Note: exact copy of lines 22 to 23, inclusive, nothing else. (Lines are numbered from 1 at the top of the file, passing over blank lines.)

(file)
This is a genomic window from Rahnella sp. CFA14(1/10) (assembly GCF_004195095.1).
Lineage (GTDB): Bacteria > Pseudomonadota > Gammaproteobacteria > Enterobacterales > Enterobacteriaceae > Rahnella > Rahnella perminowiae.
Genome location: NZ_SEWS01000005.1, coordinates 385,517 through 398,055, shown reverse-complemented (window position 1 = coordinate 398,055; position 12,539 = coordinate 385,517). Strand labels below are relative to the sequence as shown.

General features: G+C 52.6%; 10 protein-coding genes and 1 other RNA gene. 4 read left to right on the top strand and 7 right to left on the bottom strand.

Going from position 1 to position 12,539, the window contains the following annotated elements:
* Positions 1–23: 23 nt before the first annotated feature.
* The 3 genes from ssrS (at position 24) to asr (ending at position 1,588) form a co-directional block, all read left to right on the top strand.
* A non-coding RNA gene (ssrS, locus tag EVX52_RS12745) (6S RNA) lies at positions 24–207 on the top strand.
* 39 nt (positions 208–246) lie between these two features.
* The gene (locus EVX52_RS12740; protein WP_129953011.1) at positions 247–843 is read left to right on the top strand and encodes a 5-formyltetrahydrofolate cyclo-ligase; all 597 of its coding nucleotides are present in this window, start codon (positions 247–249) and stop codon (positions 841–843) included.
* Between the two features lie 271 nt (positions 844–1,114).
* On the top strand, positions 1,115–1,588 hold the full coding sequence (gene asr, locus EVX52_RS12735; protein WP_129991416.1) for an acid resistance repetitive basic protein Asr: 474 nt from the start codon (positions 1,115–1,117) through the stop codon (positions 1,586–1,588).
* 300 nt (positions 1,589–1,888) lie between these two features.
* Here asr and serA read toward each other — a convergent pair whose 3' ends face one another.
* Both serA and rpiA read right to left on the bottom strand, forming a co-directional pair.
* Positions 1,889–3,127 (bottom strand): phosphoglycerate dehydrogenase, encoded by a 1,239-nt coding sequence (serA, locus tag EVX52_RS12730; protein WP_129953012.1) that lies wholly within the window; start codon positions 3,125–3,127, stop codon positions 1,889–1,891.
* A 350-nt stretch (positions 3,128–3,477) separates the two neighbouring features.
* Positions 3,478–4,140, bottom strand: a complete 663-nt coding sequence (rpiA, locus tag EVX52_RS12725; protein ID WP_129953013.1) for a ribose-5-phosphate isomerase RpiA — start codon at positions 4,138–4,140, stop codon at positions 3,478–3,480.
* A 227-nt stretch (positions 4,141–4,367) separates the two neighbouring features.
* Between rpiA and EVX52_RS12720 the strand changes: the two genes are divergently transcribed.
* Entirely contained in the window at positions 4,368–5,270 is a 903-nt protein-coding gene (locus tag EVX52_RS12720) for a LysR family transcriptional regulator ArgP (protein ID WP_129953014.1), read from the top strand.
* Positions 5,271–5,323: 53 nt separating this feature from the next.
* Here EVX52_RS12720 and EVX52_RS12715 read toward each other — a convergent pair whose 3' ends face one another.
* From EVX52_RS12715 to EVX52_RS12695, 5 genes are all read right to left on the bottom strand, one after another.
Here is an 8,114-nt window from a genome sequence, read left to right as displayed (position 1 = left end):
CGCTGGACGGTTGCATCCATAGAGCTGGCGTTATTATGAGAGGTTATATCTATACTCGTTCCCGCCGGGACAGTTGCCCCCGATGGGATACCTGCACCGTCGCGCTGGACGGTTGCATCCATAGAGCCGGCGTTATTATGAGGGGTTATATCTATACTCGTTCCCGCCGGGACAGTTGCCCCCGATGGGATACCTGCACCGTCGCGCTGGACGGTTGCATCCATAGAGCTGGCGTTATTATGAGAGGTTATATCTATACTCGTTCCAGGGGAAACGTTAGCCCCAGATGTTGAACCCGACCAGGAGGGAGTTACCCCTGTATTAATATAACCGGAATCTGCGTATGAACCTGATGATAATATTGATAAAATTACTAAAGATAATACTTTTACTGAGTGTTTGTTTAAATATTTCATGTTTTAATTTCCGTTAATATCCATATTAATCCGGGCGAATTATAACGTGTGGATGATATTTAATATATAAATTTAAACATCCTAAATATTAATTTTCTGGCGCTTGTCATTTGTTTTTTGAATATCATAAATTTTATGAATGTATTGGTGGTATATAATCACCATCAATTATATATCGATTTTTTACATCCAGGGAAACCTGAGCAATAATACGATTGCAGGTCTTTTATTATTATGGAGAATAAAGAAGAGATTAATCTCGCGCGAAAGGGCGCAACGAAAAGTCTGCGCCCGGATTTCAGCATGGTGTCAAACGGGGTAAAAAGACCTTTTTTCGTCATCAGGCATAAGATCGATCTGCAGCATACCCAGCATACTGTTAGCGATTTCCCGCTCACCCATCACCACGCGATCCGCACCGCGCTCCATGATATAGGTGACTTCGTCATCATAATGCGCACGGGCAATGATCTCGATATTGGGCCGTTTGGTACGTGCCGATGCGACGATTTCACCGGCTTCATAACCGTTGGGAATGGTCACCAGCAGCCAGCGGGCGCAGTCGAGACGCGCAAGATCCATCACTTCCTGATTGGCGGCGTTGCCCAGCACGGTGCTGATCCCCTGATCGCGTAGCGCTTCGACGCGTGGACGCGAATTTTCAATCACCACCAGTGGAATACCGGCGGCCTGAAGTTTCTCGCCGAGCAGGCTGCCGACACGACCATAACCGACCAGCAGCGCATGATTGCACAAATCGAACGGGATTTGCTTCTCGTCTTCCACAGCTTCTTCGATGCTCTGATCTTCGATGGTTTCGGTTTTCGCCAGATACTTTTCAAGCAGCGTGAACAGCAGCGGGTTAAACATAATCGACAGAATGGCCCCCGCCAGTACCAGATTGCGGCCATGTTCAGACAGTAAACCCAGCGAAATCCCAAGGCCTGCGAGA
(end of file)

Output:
* Positions 5,271–5,323: 53 nt separating this feature from the next.
* Here EVX52_RS12720 and EVX52_RS12715 read toward each other — a convergent pair whose 3' ends face one another.